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Representations and Warranties Insurance in Mergers and Acquisitions


Review of Accounting Studies



Publication Year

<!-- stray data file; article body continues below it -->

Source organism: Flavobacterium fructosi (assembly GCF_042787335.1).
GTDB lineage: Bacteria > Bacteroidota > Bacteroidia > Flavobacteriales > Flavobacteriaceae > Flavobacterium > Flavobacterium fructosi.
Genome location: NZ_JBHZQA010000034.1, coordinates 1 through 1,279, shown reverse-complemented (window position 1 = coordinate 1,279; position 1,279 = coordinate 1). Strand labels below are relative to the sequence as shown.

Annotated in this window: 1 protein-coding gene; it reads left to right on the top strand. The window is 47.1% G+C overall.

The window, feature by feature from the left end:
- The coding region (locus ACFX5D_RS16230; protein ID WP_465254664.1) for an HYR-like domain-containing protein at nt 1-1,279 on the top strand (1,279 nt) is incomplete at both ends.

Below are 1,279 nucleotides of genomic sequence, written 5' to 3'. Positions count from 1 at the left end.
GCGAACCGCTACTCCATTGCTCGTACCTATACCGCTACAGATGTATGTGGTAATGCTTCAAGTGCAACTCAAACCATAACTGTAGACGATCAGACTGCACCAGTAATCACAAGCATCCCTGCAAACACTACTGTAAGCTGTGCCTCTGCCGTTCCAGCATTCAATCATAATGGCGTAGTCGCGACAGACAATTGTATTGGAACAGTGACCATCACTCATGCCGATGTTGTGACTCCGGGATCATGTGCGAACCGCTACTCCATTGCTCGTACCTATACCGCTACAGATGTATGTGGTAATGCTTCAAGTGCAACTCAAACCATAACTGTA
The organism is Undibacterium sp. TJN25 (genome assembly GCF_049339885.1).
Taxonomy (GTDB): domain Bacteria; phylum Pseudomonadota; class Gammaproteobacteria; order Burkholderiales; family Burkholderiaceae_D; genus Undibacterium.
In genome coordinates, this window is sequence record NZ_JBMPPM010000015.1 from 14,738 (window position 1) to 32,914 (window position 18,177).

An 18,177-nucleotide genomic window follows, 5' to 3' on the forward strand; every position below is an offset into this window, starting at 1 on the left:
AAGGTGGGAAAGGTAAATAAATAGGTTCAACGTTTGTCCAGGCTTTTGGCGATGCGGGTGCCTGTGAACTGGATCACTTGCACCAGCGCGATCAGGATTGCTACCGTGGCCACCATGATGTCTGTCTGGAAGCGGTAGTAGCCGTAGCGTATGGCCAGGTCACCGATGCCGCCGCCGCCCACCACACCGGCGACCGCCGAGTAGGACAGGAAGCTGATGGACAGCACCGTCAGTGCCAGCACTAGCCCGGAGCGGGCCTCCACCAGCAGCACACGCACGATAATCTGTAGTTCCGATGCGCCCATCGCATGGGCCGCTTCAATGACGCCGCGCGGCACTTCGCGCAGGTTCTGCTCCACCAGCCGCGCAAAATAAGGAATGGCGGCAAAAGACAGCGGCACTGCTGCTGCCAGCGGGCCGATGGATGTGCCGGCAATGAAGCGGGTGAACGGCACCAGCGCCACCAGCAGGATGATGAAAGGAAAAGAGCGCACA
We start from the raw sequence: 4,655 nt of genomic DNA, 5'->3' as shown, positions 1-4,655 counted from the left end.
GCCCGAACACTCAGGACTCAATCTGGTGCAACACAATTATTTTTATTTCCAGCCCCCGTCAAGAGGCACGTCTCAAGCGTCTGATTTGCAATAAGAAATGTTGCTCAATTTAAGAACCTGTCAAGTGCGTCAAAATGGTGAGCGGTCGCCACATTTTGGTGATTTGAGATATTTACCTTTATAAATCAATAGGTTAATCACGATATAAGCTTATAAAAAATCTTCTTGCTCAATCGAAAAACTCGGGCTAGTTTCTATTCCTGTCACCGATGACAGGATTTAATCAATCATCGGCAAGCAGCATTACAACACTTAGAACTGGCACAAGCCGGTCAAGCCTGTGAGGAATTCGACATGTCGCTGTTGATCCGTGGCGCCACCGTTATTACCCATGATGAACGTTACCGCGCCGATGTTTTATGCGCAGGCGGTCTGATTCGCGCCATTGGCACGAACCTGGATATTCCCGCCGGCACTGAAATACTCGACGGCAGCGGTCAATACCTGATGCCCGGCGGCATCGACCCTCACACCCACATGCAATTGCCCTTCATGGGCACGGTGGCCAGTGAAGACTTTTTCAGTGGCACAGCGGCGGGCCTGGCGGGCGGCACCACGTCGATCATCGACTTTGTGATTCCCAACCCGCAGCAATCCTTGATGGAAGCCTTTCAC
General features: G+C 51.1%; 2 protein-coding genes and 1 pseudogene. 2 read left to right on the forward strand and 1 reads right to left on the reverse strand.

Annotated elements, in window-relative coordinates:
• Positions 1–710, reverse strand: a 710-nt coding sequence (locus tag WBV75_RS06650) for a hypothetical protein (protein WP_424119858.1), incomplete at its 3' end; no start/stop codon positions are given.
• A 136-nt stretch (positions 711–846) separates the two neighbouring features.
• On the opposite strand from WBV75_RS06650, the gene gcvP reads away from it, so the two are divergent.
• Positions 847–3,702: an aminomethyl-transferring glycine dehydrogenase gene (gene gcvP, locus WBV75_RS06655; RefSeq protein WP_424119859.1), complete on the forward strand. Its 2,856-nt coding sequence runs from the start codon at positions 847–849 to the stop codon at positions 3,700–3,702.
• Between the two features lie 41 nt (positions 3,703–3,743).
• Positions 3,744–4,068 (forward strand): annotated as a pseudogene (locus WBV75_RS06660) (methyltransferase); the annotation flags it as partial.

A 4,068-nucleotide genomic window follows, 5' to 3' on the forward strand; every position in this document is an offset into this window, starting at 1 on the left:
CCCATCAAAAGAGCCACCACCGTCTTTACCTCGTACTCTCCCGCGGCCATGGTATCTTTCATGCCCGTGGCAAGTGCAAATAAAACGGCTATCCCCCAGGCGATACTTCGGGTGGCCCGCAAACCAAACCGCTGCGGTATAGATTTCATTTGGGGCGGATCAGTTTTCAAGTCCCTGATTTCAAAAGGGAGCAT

To mitigate information asymmetry in acquisitions, the seller makes contractual representations and warranties (referred to as “R&W” or “reps”) about the state of the target, such as attesting to the accuracy of the target’s financial statements. While seller indemnities allow buyers to impose costs due to breaches in the reps discovered after the deal’s close, these indemnities involve significant contracting costs. To mitigate these costs, the acquisition parties have increasingly turned to purchasing representations and warranties insurance. Using a proprietary and novel sample of R&W insurance policies issued worldwide for acquisitions of non-public targets, we find that the demand for R&W insurance, the premium charged for it, and the likelihood of a claim being filed are correlated with industry metrics for valuation uncertainty, the type of acquirer and seller, and the target’s legal regime. In particular, we find higher demand for R&W insurance and a higher R&W insurance premium charged when the target belongs to an industry with weaker internal controls. We also find that a higher premium is charged when the target is in an industry with relatively high levels of R&D to sales, indicating that the insurance company expects unrecognized intangible assets to have a greater risk of future claims. Our study adds to our understanding of how parties reduce target valuation uncertainty and the role of disclosures and R&W insurance policies in private mergers and acquisitions transactions.

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